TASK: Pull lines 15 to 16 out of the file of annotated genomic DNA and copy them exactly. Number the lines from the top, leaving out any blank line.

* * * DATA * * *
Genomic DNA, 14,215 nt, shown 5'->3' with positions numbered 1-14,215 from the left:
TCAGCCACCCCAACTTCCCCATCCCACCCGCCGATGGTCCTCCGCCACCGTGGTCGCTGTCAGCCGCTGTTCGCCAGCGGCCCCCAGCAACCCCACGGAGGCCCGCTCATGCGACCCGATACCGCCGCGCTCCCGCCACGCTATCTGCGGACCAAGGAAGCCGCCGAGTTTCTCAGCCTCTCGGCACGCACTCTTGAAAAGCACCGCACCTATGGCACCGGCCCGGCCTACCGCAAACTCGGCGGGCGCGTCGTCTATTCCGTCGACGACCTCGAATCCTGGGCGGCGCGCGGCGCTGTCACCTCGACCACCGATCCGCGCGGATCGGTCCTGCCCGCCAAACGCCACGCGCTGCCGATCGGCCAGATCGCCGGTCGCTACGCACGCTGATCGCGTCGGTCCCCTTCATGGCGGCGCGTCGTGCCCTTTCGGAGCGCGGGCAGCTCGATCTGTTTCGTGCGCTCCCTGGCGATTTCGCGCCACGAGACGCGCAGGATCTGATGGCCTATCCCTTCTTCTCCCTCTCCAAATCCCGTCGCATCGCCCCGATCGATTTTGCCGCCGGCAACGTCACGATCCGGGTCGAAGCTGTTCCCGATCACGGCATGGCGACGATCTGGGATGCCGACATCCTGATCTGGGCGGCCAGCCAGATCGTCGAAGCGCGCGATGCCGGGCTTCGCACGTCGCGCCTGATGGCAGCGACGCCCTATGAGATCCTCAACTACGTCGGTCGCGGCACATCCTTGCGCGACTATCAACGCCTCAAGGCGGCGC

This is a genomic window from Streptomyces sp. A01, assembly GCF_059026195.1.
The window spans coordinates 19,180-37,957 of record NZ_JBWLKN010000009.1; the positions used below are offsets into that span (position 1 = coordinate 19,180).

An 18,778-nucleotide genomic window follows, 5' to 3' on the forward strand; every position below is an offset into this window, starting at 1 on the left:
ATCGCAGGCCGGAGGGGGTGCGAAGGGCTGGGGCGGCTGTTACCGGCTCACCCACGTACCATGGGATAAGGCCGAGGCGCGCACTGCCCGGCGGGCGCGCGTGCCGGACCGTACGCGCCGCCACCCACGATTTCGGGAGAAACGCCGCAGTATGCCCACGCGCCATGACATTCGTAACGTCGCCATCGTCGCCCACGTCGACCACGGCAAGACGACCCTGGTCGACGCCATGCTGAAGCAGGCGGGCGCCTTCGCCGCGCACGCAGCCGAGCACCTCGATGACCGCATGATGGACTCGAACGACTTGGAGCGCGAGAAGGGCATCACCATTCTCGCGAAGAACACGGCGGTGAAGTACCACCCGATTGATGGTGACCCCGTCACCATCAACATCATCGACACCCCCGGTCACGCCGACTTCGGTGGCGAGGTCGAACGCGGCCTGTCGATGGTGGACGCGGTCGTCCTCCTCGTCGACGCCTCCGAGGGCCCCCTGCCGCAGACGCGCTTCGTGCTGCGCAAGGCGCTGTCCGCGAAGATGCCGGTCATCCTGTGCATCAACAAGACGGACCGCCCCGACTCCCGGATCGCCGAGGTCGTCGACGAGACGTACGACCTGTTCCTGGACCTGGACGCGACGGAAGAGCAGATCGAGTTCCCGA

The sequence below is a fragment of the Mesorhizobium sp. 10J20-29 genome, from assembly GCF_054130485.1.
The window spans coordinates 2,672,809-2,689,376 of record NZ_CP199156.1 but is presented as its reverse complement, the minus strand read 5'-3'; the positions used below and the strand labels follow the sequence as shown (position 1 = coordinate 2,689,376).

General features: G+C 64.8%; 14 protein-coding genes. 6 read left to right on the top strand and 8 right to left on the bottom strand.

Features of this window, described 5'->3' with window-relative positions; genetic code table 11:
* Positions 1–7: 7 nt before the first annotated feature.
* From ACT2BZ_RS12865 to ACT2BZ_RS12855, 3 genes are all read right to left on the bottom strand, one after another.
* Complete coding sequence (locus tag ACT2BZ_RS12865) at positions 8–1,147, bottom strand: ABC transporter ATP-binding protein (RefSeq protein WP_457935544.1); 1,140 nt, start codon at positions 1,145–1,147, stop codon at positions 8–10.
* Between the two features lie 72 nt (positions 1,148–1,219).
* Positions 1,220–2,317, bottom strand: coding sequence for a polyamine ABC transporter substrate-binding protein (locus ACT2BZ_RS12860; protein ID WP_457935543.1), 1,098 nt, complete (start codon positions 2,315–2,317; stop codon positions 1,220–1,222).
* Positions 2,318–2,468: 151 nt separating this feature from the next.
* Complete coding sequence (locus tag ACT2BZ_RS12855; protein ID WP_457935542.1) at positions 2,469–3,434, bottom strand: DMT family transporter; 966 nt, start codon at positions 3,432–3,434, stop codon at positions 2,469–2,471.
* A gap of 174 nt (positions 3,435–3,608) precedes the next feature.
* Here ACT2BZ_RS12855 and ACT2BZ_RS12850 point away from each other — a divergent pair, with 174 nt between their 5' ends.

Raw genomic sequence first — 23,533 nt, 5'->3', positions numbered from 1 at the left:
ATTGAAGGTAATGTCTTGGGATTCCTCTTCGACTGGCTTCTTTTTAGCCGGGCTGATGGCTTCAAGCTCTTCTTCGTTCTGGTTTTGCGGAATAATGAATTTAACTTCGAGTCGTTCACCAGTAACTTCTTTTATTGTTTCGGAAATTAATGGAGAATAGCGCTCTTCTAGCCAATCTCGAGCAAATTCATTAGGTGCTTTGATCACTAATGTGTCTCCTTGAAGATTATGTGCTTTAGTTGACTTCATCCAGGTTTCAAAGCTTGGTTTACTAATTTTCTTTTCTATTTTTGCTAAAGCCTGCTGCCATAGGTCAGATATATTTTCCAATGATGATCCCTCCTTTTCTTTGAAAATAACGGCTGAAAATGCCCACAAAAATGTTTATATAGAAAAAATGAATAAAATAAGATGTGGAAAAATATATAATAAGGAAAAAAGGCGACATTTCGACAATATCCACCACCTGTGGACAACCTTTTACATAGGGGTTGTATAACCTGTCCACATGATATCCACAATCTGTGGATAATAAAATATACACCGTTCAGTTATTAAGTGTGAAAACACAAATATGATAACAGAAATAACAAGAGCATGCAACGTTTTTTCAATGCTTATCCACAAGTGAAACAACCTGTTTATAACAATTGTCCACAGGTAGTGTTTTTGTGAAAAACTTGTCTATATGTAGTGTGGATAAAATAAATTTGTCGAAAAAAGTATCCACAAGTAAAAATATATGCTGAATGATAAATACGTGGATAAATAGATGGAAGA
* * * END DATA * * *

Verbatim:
* Positions 1,220–2,317, bottom strand: coding sequence for a polyamine ABC transporter substrate-binding protein (locus ACT2BZ_RS12860; protein ID WP_457935543.1), 1,098 nt, complete (start codon positions 2,315–2,317; stop codon positions 1,220–1,222).
* Positions 2,318–2,468: 151 nt separating this feature from the next.